Recordings of those performances are copyrighted..
Yes and I should have made that clearer in my comment when I said "but no one is saying that they are not copyrightable."
I always laugh at the legalese they put into sports broadcasts where they claim that "disseminating the accounts and descriptions without express permission is prohibited" because besides being a load of hogwash, it's also copyfraud.
Sports events are performances, just like live theatre. Thus copyright laws imply.
Where in the article does it say that copyright laws do not apply here? The first couple of comments may have questioned whether a sports event should be copyrightable, but no one is saying that they are not copyrightable.
Someone stating that they intend to break the law is absolutely something you can have a lawsuit about to try to prevent.
Is it? I mean, I know that any idiot can sue anyone for any reason, but do you have any citation where such a case was actually upheld by the court? I would be interested in reading that.
is that same as Gwiz beggin some "Blue" for attention?
Lol. I refer to "out_of_the_blue" as "Blue", but I wouldn't say "beggin for attention". Blue has a history of spouting nonsense, ignoring any rebuttals and then claiming that his points stand and he won the exchange. It's a hallmark of someone arguing from a weak position, really.
old man yells at cloud?
Not sure if you are referring to me or not, but I will admit that, yes, I could be considered an old man by some (and most definitely by the AARP who now send me application every month or so). I usually tend to rebut the cloud shouters though.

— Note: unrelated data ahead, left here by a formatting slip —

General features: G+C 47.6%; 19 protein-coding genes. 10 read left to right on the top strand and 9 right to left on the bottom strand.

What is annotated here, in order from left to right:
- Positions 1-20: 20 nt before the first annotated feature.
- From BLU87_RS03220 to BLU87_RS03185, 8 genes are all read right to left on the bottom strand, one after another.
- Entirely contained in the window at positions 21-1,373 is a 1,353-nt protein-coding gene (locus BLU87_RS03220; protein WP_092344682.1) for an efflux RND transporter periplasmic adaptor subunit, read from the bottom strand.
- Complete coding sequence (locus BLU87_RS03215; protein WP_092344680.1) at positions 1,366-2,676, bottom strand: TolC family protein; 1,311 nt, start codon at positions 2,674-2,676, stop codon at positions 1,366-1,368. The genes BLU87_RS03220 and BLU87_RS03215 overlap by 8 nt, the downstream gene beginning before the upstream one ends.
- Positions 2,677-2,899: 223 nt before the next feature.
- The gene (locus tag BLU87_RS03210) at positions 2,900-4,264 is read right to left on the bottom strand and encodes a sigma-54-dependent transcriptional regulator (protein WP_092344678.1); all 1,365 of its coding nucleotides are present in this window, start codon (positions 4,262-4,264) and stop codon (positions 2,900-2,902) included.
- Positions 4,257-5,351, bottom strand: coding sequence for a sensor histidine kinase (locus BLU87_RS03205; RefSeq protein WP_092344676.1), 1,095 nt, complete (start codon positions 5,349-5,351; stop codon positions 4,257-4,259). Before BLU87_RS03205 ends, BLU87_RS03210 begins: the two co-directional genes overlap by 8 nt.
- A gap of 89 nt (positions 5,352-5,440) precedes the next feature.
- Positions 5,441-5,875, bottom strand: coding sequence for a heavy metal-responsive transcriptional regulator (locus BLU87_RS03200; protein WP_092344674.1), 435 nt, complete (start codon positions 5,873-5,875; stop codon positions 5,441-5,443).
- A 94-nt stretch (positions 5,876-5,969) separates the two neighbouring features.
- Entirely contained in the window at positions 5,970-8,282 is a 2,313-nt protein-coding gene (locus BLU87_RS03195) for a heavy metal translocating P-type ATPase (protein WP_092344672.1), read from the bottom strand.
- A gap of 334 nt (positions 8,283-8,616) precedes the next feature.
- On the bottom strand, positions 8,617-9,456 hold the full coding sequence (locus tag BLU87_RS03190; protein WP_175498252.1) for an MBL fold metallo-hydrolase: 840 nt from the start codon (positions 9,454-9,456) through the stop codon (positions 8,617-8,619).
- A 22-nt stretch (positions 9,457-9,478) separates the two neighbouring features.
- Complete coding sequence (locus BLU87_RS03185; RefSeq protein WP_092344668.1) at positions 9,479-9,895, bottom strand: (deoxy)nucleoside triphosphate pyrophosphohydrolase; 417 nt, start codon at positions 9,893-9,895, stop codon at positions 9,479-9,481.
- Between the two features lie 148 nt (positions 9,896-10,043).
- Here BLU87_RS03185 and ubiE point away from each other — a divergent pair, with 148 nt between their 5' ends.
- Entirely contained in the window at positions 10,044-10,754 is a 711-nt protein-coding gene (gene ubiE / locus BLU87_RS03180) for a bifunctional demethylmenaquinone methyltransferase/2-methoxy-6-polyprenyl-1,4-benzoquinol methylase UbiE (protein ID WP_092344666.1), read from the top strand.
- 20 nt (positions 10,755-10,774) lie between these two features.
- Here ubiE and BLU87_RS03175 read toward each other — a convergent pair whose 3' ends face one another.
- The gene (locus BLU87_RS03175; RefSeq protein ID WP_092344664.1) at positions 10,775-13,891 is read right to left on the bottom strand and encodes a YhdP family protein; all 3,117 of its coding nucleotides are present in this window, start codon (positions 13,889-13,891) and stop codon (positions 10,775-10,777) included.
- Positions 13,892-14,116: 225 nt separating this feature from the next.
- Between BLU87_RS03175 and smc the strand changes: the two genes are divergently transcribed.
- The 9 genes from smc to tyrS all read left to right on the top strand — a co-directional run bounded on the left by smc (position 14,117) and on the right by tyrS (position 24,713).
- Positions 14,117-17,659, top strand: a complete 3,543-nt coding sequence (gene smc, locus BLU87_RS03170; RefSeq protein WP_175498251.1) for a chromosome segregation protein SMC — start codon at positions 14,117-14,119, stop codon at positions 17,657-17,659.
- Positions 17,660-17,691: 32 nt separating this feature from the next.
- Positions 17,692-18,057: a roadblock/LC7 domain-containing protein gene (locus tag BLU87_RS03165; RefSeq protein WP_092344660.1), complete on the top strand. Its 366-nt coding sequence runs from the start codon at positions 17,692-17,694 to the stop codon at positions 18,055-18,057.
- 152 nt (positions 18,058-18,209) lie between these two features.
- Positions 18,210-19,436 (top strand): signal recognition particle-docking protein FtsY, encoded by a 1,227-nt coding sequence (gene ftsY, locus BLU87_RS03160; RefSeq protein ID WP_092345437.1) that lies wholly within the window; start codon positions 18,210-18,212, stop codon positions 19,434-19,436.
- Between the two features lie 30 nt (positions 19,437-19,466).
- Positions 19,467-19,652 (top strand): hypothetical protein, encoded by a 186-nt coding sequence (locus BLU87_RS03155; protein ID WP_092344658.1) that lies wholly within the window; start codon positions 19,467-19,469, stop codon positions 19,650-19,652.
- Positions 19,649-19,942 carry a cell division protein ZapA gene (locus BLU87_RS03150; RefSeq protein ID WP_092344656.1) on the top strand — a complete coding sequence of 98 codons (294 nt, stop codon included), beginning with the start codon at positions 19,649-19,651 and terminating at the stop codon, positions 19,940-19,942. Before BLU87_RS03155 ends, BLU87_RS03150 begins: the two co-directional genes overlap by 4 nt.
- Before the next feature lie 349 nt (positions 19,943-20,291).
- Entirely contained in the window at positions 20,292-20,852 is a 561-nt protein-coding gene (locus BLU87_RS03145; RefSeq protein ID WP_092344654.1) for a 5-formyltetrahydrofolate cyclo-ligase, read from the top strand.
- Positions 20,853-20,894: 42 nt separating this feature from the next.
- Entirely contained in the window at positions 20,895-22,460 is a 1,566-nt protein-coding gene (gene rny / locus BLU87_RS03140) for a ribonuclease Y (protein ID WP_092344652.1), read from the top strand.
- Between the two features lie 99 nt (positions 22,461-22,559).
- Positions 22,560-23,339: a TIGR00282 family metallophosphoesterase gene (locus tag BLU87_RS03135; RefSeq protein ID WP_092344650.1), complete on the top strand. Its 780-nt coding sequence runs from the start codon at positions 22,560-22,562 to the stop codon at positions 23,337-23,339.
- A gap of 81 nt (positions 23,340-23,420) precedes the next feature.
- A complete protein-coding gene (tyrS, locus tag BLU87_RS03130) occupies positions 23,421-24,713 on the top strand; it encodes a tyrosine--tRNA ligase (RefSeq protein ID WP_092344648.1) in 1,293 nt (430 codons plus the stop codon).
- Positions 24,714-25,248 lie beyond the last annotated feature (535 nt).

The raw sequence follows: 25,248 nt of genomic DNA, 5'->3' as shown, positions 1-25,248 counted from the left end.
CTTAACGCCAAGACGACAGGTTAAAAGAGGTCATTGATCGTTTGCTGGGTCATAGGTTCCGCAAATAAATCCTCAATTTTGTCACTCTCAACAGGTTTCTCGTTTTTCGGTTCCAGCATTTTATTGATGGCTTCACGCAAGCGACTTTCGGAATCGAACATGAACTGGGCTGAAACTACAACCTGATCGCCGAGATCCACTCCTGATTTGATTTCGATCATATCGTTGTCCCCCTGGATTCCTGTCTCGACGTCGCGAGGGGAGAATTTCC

Copyright is not defined in terms of technology...
Yes it is. Take a look through the statues and it's full of terms like "digital audio recording device" and "technological measure" and "semiconductor chip product" and many others.
...I see no reason why fair use exception need to be either.
Same thing with some of the Fair Use common law rulings. Take a look at the Cablevison ruling, the whole thing revolves around the technology being used and very little to do with the principals of Fair Use since the concept of home taping via the VCR had already been established.
An opt in system would automatically exclude those that were unaware or unable to pay the cost of registration, unless of course this registration were free. All are free to create.
Yes all are free to create, but the opt-in copyright would be for those who wish to monetize and protect their creations.
As for registration, I like Derek Khanna's idea of a sliding scale. Free for the first year, but at an increasing cost for substantial renewals. If you are still earning income from your work then you should be willing to pay for such exclusive rights. If not, then the work goes into the Public Domain.
I guess I just don't understand why creators are so against the registration of copyrights. If you value the exclusive rights granted to you via copyright so much then you should also be willing to expend a little extra energy and little extra money to receive those exclusive rights.
Also, I would fear that such a list would inhibit innovation to a degree. Let's say I invent something completely new that should be considered Fair Use, but isn't covered on the list because no one thought of it before. It would automatically be considered as infringement and I would have no recourse until Congress gets around to updating the list (if ever, since lobbying dollars would come into play here). How is that beneficial to society?